U.S. military operations now increasingly begin and end at sea — aboard a growing fleet of vessels that the Pentagon has specifically outfitted as floating command facilities, barracks and launch pads.
The daring U.S. commando raid into Libya to capture Ahmed Abu Khatallah, the Benghazi terror suspect, opened a window into Washington’s new approach to war and counterterrorism. The Navy warship New York was central to the military’s mission in seizing Khatallah and transporting him to the United States for trial.
New York and other “sea bases,” as the military calls them, are more mobile, better defended and potentially cheaper than long-term U.S. facilities built on foreign soil. These ships sail and anchor in international waters, so they offer legal and diplomatic advantages over former land bases.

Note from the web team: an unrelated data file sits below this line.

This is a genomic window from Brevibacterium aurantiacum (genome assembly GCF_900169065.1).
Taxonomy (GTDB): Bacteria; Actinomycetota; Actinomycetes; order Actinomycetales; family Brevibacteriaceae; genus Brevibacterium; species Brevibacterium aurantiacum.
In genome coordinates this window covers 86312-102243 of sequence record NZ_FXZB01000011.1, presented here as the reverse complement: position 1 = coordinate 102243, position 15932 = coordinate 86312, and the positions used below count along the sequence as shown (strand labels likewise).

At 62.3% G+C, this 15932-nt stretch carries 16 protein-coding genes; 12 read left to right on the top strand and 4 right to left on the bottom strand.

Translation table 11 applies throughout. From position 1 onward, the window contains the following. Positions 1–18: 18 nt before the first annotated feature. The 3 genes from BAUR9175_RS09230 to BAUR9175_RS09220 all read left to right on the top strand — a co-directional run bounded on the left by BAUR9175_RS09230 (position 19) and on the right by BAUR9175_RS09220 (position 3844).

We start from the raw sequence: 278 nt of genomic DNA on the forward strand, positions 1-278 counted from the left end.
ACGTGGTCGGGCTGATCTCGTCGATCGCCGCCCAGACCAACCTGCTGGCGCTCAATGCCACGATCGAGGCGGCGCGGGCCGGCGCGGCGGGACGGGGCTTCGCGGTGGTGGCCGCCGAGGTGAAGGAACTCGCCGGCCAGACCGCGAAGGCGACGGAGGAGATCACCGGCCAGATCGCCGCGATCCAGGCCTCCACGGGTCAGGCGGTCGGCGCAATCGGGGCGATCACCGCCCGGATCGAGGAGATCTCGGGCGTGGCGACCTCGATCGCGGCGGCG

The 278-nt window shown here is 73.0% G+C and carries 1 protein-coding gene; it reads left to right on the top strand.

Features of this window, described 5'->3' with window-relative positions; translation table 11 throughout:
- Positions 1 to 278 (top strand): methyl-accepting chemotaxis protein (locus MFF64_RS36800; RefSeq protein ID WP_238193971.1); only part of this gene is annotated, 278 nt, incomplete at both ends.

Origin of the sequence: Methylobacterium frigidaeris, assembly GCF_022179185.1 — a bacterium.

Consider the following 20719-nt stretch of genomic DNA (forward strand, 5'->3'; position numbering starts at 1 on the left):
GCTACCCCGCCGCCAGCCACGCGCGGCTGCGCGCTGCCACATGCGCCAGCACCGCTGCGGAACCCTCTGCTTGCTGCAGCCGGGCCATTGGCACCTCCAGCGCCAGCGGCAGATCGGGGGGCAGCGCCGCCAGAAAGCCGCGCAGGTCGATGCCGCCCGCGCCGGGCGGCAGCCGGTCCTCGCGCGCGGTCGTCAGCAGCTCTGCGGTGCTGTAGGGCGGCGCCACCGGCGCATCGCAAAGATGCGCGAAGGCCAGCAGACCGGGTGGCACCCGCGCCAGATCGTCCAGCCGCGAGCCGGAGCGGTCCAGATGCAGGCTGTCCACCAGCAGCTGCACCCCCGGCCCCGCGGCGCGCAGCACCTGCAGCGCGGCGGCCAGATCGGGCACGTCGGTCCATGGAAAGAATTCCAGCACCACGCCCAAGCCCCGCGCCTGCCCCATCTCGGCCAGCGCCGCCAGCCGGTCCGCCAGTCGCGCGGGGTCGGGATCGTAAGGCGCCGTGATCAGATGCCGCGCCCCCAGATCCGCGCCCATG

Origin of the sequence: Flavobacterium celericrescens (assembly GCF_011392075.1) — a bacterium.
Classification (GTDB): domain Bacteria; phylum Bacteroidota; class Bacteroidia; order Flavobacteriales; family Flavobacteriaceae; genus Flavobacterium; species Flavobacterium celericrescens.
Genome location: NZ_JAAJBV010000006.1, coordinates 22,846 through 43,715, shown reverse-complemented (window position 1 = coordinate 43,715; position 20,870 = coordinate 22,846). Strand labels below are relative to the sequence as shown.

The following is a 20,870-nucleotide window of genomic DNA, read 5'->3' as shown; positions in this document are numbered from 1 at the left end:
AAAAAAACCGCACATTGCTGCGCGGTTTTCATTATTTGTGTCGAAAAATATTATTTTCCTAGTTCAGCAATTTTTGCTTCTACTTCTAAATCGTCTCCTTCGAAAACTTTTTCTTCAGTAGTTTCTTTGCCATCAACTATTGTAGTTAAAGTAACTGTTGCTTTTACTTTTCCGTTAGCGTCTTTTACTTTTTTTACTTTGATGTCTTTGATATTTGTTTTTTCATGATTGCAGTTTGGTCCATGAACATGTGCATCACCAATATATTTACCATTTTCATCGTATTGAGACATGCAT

Some sea-base ships are high-profile military projects costing billions of dollars. Others are civilian vessels that the Defense Department quietly charters, modifies and staffs with non-military crews to function as secretive special operations bases on classified missions.
The capture of Khatallah demonstrates what this could look like. When U.S. Special Operations Forces seized him on June 15, the commandos and an accompanying FBI team reportedly traveled by car and then boat to deliver the suspected terrorist to the New York, waiting off the Libyan coast. The 690-foot vessel, which has steel salvaged from the World Trade Center forged into its bow, then set course for the United States.